Mahalia Jackson ‘Sings the Great Television Performances’ (Real Gone Music) 4/5

mahalia-jacksonGospel legend Mahalia Jackson belongs to a select number of singers who as soon as their first name is evoked are immediately known to a wider public. Aretha [Franklin] would be another such figure and this selection of sixteen songs from a much larger original choice numbering fifty-eight from live NBC television performances and previously available on DVD in the UK. What is truly interesting about this music is that, rather than be paired with a traditional gospel outfit, or even a larger jazz ensemble, Jackson is accompanied by a pared down quintet comprising the ace rhythm section of drummer Shelly Manne, bassist Red Mitchell and guitarist Barney Kessel. Alternating on keyboards are Edward Robinson and Louise Weaver who operate in tandem, or separately on organ and piano.
Pure gospel music can sometimes come across to the neophyte as one-dimensional and too preachy, but here the sound and tempo is varied, and the lyrics do not inhibit listening enjoyment. How would Mahalia Jackson have sounded in a secular R & B context? On the wonderful, early soul feel to, Somebody bigger than you and I’, we have the faintest of glimpses of what might have been had Jackson crossed the musical tracks and devoted herself to the secular lyrics of soul music. As a parallel, the pop tune, ‘I believe’, is imbued with a church-laden groove complete with both organ and piano. Sporting fans will easily succumb to the sumptuous rendition of what has become a football anthem, ‘You’ll never walk alone’.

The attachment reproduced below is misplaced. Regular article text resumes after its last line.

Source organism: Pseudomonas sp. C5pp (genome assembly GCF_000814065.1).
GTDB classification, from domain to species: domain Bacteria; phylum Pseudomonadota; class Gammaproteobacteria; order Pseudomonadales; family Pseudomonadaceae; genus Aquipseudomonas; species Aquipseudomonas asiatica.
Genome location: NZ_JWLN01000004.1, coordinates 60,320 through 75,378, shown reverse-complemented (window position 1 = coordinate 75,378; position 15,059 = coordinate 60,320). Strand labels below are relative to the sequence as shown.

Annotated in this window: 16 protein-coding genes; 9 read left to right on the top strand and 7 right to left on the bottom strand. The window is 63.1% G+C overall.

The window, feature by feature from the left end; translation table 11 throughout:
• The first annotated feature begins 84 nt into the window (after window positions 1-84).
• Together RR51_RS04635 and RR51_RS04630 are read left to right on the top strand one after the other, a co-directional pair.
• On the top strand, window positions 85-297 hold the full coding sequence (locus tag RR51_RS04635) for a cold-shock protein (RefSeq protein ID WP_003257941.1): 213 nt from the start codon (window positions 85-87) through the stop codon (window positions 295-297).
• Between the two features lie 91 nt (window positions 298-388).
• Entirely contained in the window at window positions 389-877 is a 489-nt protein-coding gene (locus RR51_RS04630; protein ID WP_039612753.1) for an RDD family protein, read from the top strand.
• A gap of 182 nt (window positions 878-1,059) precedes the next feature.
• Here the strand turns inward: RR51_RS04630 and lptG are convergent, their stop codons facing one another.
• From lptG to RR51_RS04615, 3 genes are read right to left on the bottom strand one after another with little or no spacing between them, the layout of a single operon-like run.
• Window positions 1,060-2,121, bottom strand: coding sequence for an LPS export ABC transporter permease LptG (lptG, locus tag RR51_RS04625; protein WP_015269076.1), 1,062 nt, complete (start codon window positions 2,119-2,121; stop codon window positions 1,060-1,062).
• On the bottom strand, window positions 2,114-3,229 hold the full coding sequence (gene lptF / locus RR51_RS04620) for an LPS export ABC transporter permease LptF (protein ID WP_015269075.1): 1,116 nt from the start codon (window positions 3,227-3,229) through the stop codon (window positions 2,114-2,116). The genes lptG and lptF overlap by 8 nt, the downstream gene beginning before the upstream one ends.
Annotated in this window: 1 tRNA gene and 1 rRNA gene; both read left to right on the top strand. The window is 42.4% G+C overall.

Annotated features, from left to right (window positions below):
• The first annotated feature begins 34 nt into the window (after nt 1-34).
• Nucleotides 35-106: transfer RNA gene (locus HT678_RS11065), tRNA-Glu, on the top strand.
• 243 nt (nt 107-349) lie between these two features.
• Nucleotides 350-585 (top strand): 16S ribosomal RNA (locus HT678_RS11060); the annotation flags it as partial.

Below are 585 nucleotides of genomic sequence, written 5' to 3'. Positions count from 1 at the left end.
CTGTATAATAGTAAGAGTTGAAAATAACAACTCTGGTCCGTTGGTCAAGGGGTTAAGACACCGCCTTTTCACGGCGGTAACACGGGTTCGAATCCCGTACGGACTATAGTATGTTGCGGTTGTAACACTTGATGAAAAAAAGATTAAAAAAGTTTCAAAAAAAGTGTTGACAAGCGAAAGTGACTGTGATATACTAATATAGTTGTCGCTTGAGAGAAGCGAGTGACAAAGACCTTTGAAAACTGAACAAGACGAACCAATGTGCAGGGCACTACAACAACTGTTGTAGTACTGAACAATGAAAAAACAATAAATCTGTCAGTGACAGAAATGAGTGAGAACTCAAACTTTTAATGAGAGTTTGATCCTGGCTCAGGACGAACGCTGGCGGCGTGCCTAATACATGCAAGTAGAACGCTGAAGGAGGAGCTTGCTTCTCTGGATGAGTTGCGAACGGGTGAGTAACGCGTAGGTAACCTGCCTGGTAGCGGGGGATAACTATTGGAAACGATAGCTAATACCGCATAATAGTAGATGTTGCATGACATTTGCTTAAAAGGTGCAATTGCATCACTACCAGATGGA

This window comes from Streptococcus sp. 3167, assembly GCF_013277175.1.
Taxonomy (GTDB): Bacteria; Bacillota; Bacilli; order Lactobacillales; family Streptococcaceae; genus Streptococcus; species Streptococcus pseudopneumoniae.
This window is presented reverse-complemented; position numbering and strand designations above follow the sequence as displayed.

The rhythm section let off steam and provide a grooving backbeat to, My Lord and I’, with Kessel in particular laying down some righteously rocking guitar licks whereas the piano plays the main theme on, ‘Joshua fit the battle of Jericho’, a number that Grant Green memorably covered for Blue Note back in the 1960s. If the quartet are rousing on, ‘Highway up to heaven’, then they are equally moody and down tempo on, ‘Lord don’t move the mountain’.

For devotees of more traditional gospel, ‘I asked the Lord’, fits the bill admirably with just piano to accompany Mahalia’s towering voice. The opener, an improvised take on, ‘The Lord’s prayer’, is testimony to the powerful range that Jackson possessed and she was capable of singing in multiple idioms. A six page commentary by Davin Seay provides useful context. A pity there are no further photos of Mahalia, or band members.

Tim Stenhouse